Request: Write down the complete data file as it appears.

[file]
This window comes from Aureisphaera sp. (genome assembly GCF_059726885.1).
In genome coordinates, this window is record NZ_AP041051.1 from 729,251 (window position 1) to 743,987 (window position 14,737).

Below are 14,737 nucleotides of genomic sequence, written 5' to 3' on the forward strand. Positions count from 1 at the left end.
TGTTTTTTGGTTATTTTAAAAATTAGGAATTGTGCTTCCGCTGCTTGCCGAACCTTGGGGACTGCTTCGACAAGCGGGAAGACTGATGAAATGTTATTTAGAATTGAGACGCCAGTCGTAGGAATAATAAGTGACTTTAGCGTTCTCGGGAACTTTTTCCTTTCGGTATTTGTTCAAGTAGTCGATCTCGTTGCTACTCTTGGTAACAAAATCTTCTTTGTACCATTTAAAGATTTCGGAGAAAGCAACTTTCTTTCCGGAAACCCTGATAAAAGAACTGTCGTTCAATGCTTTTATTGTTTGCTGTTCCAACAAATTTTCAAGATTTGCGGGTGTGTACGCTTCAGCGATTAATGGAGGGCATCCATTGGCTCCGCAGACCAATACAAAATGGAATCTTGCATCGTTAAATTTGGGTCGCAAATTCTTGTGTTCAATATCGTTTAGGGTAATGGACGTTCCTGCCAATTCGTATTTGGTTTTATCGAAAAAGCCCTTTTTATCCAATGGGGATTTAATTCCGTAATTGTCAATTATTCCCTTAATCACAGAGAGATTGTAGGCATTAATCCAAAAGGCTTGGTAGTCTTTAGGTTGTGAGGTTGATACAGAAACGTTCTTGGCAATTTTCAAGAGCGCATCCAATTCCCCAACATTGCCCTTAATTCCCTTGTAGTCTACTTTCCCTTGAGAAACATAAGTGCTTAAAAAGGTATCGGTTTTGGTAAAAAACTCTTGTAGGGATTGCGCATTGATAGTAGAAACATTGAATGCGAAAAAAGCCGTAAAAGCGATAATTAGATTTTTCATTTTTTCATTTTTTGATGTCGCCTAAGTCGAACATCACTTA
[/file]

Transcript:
This window comes from Aureisphaera sp. (genome assembly GCF_059726885.1).
In genome coordinates, this window is record NZ_AP041051.1 from 729,251 (window position 1) to 743,987 (window position 14,737).

Below are 14,737 nucleotides of genomic sequence, written 5' to 3' on the forward strand. Positions count from 1 at the left end.
TGTTTTTTGGTTATTTTAAAAATTAGGAATTGTGCTTCCGCTGCTTGCCGAACCTTGGGGACTGCTTCGACAAGCGGGAAGACTGATGAAATGTTATTTAGAATTGAGACGCCAGTCGTAGGAATAATAAGTGACTTTAGCGTTCTCGGGAACTTTTTCCTTTCGGTATTTGTTCAAGTAGTCGATCTCGTTGCTACTCTTGGTAACAAAATCTTCTTTGTACCATTTAAAGATTTCGGAGAAAGCAACTTTCTTTCCGGAAACCCTGATAAAAGAACTGTCGTTCAATGCTTTTATTGTTTGCTGTTCCAACAAATTTTCAAGATTTGCGGGTGTGTACGCTTCAGCGATTAATGGAGGGCATCCATTGGCTCCGCAGACCAATACAAAATGGAATCTTGCATCGTTAAATTTGGGTCGCAAATTCTTGTGTTCAATATCGTTTAGGGTAATGGACGTTCCTGCCAATTCGTATTTGGTTTTATCGAAAAAGCCCTTTTTATCCAATGGGGATTTAATTCCGTAATTGTCAATTATTCCCTTAATCACAGAGAGATTGTAGGCATTAATCCAAAAGGCTTGGTAGTCTTTAGGTTGTGAGGTTGATACAGAAACGTTCTTGGCAATTTTCAAGAGCGCATCCAATTCCCCAACATTGCCCTTAATTCCCTTGTAGTCTACTTTCCCTTGAGAAACATAAGTGCTTAAAAAGGTATCGGTTTTGGTAAAAAACTCTTGTAGGGATTGCGCATTGATAGTAGAAACATTGAATGCGAAAAAAGCCGTAAAAGCGATAATTAGATTTTTCATTTTTTCATTTTTTGATGTCGCCTAAGTCGAACATCACTTA